On March 2, Microsoft warned of exploits that take advantage of multiple Microsoft Exchange vulnerabilities. Security experts warn that any organization running on-premises Microsoft Exchange could be at risk for the Microsoft Exchange Hack. They must take the threat seriously and follow the steps necessary to protect data assets.
The Microsoft hack appears to have originated with the Hafnium organization out of China. Hence, some refer to it as the Hafnium Hack.
However, experts have now identified at least ten advanced persistent threat groups using the vulnerabilities to attack thousands of servers an hour. And it appears the attacks began more than two months before last week’s Microsoft announcement.
Through these attacks, cyber criminals gain access to on-premises Exchange servers. Once in the system, they potentially control email accounts and install additional malware for long-term access.
The Microsoft Exchange hack or Hafnium hack potentially affects thousands of organizations worldwide. Indeed, cyber security companies have begun compiling a victim list of thousands of U.S. companies, from banks to non-profits and public utilities.
In each case, hackers exploit one of four Exchange vulnerabilities. In addition to stealing data from email accounts, the criminals leave behind a hacking tool known as a web shell. Using the web shell, they can then move laterally throughout the network, stealing data and launching additional attacks.
Apply Security Patches ASAP
Last week, Microsoft released security patches for the four Exchange vulnerabilities. These apply to all on-premises Microsoft Exchange Servers. Microsoft 365 appears unaffected. Organizations should immediately identify all instances of on-premises Exchange and apply those security patches without delay. Give priority to servers accessible from the internet.
If organizations cannot update the Exchange servers immediately, they should disable external access to Exchange until they can apply the patches. Microsoft has published some interim mitigations to apply in these cases, but they stress that they do not provide long-term protection.
Keep in mind that the security patches, while critical, will not prevent damage from backdoors already installed in affected systems. In addition to installing security patches, companies must also assess their systems to check for possible compromise.
Look for Indications of System Compromise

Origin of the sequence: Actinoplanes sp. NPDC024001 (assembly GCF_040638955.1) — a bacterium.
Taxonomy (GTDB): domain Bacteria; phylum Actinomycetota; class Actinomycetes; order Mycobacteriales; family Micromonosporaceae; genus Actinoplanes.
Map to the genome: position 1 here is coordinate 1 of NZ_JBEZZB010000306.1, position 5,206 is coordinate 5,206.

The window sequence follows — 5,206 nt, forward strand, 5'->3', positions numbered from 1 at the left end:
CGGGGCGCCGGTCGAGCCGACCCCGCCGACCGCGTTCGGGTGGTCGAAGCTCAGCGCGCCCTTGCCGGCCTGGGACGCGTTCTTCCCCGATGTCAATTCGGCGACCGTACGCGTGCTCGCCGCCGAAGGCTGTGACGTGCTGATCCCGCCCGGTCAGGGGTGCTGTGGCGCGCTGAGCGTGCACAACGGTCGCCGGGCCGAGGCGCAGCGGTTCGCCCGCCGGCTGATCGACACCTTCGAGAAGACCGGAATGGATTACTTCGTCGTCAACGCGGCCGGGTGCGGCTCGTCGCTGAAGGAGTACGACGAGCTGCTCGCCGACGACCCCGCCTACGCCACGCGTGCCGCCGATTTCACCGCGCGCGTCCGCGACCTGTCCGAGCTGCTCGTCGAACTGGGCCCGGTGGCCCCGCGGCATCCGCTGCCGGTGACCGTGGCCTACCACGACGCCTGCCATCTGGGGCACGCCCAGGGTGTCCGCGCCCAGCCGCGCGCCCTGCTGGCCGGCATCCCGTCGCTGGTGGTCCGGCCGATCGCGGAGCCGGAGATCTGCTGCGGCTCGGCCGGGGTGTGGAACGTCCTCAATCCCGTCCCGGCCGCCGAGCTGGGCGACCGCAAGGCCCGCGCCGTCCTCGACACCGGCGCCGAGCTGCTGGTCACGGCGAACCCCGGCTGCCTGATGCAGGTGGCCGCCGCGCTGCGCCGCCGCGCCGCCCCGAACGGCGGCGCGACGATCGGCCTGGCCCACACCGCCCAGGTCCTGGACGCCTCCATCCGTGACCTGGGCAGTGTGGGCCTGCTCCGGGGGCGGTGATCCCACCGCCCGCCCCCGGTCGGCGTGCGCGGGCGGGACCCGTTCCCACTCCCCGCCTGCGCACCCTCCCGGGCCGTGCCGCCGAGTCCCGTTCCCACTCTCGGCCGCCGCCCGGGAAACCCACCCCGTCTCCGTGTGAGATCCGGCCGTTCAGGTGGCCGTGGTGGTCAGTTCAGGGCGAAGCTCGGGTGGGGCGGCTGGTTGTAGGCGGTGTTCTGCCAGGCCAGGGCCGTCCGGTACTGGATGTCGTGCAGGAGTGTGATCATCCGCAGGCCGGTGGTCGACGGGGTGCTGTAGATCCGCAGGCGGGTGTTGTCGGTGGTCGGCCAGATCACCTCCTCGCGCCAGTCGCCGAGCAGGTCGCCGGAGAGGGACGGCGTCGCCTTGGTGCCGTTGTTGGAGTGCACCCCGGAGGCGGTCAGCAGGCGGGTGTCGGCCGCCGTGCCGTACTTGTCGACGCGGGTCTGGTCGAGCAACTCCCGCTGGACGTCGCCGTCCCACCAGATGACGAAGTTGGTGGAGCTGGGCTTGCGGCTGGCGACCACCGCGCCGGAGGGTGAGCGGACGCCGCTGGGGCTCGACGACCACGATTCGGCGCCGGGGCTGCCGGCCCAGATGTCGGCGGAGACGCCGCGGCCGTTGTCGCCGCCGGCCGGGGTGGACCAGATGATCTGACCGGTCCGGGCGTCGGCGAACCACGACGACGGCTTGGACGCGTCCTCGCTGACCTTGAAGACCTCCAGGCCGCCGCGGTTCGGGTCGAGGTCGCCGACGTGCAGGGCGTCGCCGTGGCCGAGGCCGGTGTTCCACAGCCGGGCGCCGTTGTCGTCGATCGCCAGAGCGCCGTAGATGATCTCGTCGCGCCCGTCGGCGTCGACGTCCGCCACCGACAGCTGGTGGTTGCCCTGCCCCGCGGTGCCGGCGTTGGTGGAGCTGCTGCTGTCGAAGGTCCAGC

Even if your organization applied the security patches as soon as Microsoft released them, hackers may have already gained access to your network. In addition to system updates, conduct analysis to look for anomalies that might indicate a compromised system.
To help in the forensic process, Microsoft has released a detection tool to help locate indicators of compromise (IOC). These IOCs include known malicious paths and web shell hashes that can indicate backdoors. Additional anomalies such as unauthorized account access or evidence of suspicious movement within the system also warrant further action.
If You Find Anomalies
If your system analysis uncovers evidence of possible compromise, address the situation right away. Begin with a thorough analysis of memory, windows event logs, registry hives and web logs.
Even if the hackers have not already caused damage to your data, they will be able to access your system for as long as a backdoor exists. Consequently, you must take steps to remove all traces of unauthorized presence. The longer the backdoors exist, the more damage the hackers can do.
Use Experts to Address Microsoft Exchange Hack
Identifying and addressing system compromise quickly is crucial to protecting your data. At the same time, the Microsoft Exchange hack has evolved rapidly, with new threat actors entering the scene daily. To ensure protection and avoid problems down the road, consider partnering with a third-party security expert.
The trained, certified cyber security experts at eMazzanti Technologies deliver the peace of mind you need. With deep knowledge of Microsoft and an eye on the developing security landscape, they will help you quickly safeguard your system to protect valuable data assets.